What I knew: my girlfriends went last year, and loved it.
Here’s the website: http://www.kirtanfestmilwaukee.com/
If I type “What is kirtan” into google, here is what appears: “Kirtan is a group singing and music-making experience, involving ancient Sanskrit chants. It blurs the boundaries between performers and audience, and has been called “Sanskrit Karaoke”.“
Why I went? I’ve wanted to make music for yoga classes for nearly as long as I’ve been doing yoga (15 years), but I haven’t been able to figure out how that would work with just a solo violin. So, I decided to go find out. As an end in itself, I could always use a weekend of spiritual solitude among like-minded strangers. It was a good sign when I found Wellspring farm to stay six miles away:
Until this weekend, my only prior experience with kirtan was this group: Wild Lotus Band
Sean Johnson led a kirtan at a Yoga Journal conference in Wisconsin, a few years back. I remember sitting on the floor singing and swaying with a bunch of people, and that he later led a yoga class with live electric bass and irish flute (along with the sanskrit chanting). I loved that the musical style had been so opened up to the New Orleans melting pot where the band is from. So, I figured there must be room in kirtan for me.
Well, I was right!
First of all, that bit up top about “blurring the lines between performers and audience” is absolutely true. The musical style is basically “call and response” – so the leader will sing a few words, and then everyone sings back. And I do mean Everyone. Kirtanfest’s attendees contained a weekend’s worth of musical groups, on average 5 members, so the group of folks sitting and singing along was probably more musically in-tune than your average concertgoers. Add to that the fact that they were all attempting a spiritual connection – and truly acting like a community – and I was already having a pretty stellar Friday night. I especially liked seeing that groups kept borrowing each other’s bassists, drummers, aunts, uncles, what have you. Even before I got into the mix, it was wonderful to witness that friendly collaboration. The organizer’s dad, Fred, saw me sitting by myself Friday night and took it upon himself to introduce me to literally everyone within arm’s reach.
Not that I minded hanging out with my new mat, thanks to a timely gift made by Todd’s mom: behold my flying kirtan carpet!
Then, of course, the fiddle got into the mix. Saturday afternoon an “open mic” was listed — and I had no idea what that might mean. I certainly hadn’t prepared any chants. So, I assumed that everyone would just “jam” together for the time of the open mic. This led me to jump up, as soon as people started setting up, and ask if I could play with them. Turns out this was just the first group, but they were actually looking for a “gypsy violinist” – and the leader Shanti lives close to me. What can I say? Right place, right time.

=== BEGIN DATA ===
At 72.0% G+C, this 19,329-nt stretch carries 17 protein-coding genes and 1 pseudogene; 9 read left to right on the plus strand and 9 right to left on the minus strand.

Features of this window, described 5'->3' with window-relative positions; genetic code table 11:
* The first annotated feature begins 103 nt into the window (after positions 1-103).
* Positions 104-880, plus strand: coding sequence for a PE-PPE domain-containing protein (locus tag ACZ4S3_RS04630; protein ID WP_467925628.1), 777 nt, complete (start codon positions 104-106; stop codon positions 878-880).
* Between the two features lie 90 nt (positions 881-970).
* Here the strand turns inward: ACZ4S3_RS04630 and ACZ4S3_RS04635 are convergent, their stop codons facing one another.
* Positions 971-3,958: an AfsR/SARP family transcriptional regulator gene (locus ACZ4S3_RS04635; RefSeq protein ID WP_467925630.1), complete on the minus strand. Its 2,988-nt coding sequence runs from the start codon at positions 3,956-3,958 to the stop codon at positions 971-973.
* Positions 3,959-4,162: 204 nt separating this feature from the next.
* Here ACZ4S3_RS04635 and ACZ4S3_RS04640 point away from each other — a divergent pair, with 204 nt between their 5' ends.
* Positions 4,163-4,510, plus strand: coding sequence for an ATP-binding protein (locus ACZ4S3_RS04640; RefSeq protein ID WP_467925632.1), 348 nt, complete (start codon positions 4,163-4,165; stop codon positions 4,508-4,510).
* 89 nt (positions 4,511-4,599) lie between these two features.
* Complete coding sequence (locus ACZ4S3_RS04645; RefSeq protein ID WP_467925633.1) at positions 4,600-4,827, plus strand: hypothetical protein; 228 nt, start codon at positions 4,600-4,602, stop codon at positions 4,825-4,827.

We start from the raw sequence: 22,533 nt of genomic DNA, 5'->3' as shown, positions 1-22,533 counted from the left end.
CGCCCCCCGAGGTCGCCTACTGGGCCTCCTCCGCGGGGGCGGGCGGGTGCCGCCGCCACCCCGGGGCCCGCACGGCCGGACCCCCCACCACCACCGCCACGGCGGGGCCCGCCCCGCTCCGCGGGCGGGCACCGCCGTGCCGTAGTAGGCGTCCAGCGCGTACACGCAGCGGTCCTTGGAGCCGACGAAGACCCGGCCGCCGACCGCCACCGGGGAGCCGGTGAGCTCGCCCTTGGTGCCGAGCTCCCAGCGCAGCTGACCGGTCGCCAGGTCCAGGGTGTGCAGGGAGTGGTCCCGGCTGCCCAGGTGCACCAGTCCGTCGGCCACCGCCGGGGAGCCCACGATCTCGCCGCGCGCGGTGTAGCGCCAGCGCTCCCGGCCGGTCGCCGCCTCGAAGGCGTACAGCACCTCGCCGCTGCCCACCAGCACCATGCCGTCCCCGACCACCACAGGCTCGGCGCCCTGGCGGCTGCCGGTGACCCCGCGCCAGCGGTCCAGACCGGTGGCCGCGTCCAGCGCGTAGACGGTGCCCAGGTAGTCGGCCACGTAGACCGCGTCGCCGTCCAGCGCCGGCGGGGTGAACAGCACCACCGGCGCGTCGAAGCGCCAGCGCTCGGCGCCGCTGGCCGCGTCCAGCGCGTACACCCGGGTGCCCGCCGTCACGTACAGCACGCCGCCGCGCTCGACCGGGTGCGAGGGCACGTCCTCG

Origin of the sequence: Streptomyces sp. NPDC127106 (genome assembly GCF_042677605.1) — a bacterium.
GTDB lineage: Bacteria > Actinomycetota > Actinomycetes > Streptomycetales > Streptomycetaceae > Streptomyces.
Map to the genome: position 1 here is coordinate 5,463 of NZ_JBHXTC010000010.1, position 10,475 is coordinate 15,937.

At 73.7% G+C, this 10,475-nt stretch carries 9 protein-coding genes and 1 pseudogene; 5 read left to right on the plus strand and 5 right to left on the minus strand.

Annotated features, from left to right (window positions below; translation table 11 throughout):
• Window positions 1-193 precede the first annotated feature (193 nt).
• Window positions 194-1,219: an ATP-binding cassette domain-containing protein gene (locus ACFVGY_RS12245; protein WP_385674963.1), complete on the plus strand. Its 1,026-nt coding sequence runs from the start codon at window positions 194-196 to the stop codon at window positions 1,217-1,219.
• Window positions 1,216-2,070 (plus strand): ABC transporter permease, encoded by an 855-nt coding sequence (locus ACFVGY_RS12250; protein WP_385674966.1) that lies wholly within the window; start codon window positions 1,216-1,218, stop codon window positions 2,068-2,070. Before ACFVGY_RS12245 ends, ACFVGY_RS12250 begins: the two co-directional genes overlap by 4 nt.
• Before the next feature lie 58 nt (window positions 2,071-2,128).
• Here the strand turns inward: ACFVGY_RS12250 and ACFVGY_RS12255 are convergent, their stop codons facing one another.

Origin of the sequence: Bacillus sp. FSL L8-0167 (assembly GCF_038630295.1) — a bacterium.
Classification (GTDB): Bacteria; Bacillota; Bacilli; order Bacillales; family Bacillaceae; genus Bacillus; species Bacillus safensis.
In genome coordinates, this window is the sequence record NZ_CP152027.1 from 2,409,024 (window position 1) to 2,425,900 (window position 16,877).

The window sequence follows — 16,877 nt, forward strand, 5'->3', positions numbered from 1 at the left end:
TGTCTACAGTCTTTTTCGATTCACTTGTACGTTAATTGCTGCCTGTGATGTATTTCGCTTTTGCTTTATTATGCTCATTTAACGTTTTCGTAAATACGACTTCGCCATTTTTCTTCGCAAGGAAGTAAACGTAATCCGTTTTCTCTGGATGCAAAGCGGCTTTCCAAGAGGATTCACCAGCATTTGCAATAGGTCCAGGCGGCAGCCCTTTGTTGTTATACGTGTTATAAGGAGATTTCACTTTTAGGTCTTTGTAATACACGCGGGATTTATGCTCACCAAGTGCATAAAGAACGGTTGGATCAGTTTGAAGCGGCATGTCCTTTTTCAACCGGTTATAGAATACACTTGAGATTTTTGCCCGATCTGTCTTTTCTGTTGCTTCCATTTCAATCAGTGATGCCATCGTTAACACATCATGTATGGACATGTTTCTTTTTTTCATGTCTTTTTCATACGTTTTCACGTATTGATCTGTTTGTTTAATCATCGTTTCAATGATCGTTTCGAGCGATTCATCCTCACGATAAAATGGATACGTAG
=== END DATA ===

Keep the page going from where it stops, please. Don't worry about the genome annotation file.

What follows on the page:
After this interlude, other groups played the open mic without my interference. On Sunday I was invited to play with the organizer Kaita (front left), and again later with her friend Scott Hestekin and his Aunt Joyce (front right – notice – she was also singing with Shanti):
You may not be able to tell from the photos, but these were completely ecstatic moments for me. Singing, chanting and chatting with a sweet group of people, under a small tent, over a perfect weekend, and then getting to play my violin — it just couldn’t have been any better.
Each morning started with breakfast at the farm, where the ladies of Sacred Waters Kirtan also stayed – we had truly joyful conversation over breakfast with the other farm guests. Once I arrived at the retreat center, I’d attend a physical yoga class accompanied by a truly magical percussionist named Jahmes. On Saturday morning, he played a Native American flute and got a response from a mourning dove (not once not twice but about six times), so it seemed even the birds were doing kirtan-style call and response.
During the three days I spent there, I’d say I spent at least 12 hours singing, with breaks for lovely vegetarian food. Even though I sat with knees crossed most of that time, neither my throat nor my knees were sore! Blue Lotus Farm, the private property hosting the event, is usually used for children and adults with special needs. What a blessing, to be in such a special place with a group of people trying to do good things for each other! I felt uplifted just to be there.
On Sunday, we had only one simple “talk about nothing” from David Newman….as with most things of a spiritual nature, description is probably best left to direct experience. So, I will leave you with his words in musical form, for all my loved ones: